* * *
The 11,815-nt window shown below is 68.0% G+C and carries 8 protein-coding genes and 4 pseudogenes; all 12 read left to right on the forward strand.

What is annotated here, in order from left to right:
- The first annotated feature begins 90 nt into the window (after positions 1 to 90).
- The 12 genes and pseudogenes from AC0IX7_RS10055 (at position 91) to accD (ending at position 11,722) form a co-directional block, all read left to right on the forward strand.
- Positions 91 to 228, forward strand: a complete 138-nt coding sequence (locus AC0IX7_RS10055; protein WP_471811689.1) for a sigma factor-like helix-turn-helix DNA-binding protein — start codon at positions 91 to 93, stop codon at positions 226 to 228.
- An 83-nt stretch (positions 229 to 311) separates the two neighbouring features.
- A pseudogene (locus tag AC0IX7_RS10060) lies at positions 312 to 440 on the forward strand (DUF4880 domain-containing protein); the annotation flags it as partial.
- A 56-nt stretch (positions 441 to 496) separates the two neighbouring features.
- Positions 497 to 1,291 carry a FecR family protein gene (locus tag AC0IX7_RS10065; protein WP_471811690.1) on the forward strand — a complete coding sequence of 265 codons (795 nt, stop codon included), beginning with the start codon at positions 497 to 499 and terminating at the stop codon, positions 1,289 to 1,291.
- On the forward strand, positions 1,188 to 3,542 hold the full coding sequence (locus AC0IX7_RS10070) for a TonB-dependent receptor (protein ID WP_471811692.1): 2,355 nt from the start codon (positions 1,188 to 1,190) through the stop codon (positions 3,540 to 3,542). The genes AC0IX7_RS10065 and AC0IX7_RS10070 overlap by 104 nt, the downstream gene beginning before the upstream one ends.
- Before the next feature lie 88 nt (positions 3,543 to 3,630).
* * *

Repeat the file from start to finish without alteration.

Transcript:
The 11,815-nt window shown below is 68.0% G+C and carries 8 protein-coding genes and 4 pseudogenes; all 12 read left to right on the forward strand.

What is annotated here, in order from left to right:
- The first annotated feature begins 90 nt into the window (after positions 1 to 90).
- The 12 genes and pseudogenes from AC0IX7_RS10055 (at position 91) to accD (ending at position 11,722) form a co-directional block, all read left to right on the forward strand.
- Positions 91 to 228, forward strand: a complete 138-nt coding sequence (locus AC0IX7_RS10055; protein WP_471811689.1) for a sigma factor-like helix-turn-helix DNA-binding protein — start codon at positions 91 to 93, stop codon at positions 226 to 228.
- An 83-nt stretch (positions 229 to 311) separates the two neighbouring features.
- A pseudogene (locus tag AC0IX7_RS10060) lies at positions 312 to 440 on the forward strand (DUF4880 domain-containing protein); the annotation flags it as partial.
- A 56-nt stretch (positions 441 to 496) separates the two neighbouring features.
- Positions 497 to 1,291 carry a FecR family protein gene (locus tag AC0IX7_RS10065; protein WP_471811690.1) on the forward strand — a complete coding sequence of 265 codons (795 nt, stop codon included), beginning with the start codon at positions 497 to 499 and terminating at the stop codon, positions 1,289 to 1,291.
- On the forward strand, positions 1,188 to 3,542 hold the full coding sequence (locus AC0IX7_RS10070) for a TonB-dependent receptor (protein ID WP_471811692.1): 2,355 nt from the start codon (positions 1,188 to 1,190) through the stop codon (positions 3,540 to 3,542). The genes AC0IX7_RS10065 and AC0IX7_RS10070 overlap by 104 nt, the downstream gene beginning before the upstream one ends.
- Before the next feature lie 88 nt (positions 3,543 to 3,630).